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Document Type

Open Access Dissertation

Degree Name

Doctor of Philosophy (PhD)

Degree Program

Electrical and Computer Engineering

Year Degree Awarded

2018

Month Degree Awarded

September

First Advisor

Eric Polizzi

Subject Categories

Numerical Analysis and Computation | Numerical Analysis and Scientific Computing

Abstract

Eigenvalue problems are a basic element of linear algebra that have a wide variety of applications. Common examples include determining the stability of dynamical systems, performing dimensionality reduction on large data sets, and predicting the physical properties of nanoscopic objects. Many applications require solving large dimensional eigenvalue problems, which can be very challenging when the required number of eigenvalues and eigenvectors is also large. The FEAST algorithm is a method of solving eigenvalue problems that allows one to calculate large numbers of eigenvalue/eigenvector pairs by using contour integration in the complex plane to divide the large number of desired pairs into many small groups; these small groups of eigenvalue/eigenvector pairs may then be simultaneously calculated independently of each other. This makes it possible to quickly solve eigenvalue problems that might otherwise be very difficult to solve efficiently.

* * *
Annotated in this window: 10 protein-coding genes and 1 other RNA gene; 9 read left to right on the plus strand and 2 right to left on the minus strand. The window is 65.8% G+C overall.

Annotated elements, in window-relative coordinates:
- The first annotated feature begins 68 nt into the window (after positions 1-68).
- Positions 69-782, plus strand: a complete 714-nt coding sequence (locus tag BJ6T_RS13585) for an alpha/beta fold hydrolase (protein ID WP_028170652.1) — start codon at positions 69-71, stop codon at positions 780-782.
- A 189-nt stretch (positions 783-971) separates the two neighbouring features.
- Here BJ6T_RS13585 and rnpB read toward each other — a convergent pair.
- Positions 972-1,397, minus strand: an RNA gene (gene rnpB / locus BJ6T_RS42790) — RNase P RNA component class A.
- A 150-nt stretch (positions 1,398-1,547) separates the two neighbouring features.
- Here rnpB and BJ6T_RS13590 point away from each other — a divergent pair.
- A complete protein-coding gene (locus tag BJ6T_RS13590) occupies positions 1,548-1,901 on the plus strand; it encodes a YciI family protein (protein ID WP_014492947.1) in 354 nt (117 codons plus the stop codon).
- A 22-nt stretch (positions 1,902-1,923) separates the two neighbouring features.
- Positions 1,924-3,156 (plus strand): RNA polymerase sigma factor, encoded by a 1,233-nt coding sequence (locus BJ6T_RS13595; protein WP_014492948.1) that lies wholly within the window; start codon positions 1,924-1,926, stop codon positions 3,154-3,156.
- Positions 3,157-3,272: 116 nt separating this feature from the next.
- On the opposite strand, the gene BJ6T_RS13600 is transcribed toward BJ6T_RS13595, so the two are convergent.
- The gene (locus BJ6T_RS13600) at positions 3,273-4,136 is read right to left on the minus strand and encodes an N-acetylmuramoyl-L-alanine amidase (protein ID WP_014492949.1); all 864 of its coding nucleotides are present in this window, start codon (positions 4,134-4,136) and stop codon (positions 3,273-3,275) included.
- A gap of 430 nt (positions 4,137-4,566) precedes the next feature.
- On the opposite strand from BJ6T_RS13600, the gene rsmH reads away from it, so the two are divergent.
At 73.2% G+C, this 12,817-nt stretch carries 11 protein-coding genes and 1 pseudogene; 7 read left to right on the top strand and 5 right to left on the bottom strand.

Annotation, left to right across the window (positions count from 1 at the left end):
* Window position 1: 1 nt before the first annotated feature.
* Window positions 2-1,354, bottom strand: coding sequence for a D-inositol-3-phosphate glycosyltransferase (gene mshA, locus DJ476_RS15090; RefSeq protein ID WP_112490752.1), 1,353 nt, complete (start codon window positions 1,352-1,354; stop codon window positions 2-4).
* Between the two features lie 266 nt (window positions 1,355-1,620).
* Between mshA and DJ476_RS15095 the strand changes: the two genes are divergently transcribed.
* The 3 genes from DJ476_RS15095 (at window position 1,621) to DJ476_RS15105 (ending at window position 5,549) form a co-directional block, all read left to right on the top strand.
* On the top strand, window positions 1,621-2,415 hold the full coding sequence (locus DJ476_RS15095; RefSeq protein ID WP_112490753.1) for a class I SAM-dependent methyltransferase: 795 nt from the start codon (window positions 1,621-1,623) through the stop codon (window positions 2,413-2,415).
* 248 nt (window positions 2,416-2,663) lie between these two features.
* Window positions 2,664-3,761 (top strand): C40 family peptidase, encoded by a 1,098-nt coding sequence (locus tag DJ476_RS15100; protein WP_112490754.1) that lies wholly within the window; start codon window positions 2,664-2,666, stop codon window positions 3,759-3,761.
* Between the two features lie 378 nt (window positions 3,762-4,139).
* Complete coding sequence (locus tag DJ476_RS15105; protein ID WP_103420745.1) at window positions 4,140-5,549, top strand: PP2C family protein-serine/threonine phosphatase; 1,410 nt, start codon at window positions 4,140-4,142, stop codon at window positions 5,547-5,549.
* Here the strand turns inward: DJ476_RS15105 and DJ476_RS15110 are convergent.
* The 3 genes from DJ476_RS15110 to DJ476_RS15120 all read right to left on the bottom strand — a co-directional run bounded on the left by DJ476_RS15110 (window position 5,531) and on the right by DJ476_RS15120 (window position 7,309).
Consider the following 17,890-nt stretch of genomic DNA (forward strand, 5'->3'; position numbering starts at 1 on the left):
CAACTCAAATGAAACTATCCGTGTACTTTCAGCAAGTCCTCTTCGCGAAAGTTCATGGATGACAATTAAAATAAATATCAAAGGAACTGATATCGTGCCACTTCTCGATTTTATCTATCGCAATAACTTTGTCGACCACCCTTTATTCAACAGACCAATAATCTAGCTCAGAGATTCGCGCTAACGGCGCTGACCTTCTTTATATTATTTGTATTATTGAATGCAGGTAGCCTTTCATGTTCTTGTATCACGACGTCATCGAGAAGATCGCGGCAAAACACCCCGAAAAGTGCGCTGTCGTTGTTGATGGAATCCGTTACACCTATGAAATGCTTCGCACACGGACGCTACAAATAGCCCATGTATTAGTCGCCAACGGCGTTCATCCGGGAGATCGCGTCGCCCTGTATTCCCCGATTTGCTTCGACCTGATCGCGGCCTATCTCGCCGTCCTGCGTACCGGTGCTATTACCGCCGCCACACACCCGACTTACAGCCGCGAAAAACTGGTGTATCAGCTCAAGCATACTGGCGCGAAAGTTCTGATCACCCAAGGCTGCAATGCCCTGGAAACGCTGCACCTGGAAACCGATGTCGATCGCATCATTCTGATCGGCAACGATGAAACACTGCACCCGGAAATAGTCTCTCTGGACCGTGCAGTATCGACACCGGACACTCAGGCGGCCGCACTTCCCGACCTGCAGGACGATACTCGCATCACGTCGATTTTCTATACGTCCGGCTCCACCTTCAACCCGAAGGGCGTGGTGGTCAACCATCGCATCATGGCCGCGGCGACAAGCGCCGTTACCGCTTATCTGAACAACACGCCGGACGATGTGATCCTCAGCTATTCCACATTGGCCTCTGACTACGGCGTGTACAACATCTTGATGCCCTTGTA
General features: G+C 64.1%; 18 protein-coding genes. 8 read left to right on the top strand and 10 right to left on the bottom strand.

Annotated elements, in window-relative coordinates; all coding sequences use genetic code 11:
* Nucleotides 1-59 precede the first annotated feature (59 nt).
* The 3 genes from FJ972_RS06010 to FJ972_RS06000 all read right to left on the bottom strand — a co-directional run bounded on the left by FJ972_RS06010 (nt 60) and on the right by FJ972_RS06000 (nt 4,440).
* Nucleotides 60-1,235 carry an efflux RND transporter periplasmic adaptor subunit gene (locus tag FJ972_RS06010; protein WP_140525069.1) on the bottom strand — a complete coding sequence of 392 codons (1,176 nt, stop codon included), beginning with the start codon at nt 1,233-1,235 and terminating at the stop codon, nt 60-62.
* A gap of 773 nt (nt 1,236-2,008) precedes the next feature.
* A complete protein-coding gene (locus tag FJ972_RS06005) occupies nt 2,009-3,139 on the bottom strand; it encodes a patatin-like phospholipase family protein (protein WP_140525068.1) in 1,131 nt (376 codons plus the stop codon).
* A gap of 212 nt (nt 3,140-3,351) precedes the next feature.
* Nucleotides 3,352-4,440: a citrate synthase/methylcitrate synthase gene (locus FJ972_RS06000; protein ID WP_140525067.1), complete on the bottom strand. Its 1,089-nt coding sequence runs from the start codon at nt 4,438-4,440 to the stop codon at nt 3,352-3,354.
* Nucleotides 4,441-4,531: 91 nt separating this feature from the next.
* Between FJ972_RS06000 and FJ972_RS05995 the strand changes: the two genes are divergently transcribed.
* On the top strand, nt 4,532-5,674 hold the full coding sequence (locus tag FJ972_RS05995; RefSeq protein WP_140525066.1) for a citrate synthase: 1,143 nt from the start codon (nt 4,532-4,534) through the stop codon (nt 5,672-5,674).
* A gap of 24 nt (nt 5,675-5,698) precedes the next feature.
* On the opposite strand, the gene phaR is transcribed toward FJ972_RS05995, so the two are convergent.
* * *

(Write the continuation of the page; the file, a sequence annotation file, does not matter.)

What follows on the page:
The standard FEAST algorithm can only be used to solve eigenvalue problems that are linear, and whose matrices are small enough to be factorized efficiently (thus allowing linear systems of equations to be solved exactly). This limits the size and the scope of the problems to which the FEAST algorithm may be applied. This dissertation describes extensions of the standard FEAST algorithm that allow it to efficiently solve nonlinear eigenvalue problems, and eigenvalue problems whose matrices are large enough that linear systems of equations can only be solved inexactly.

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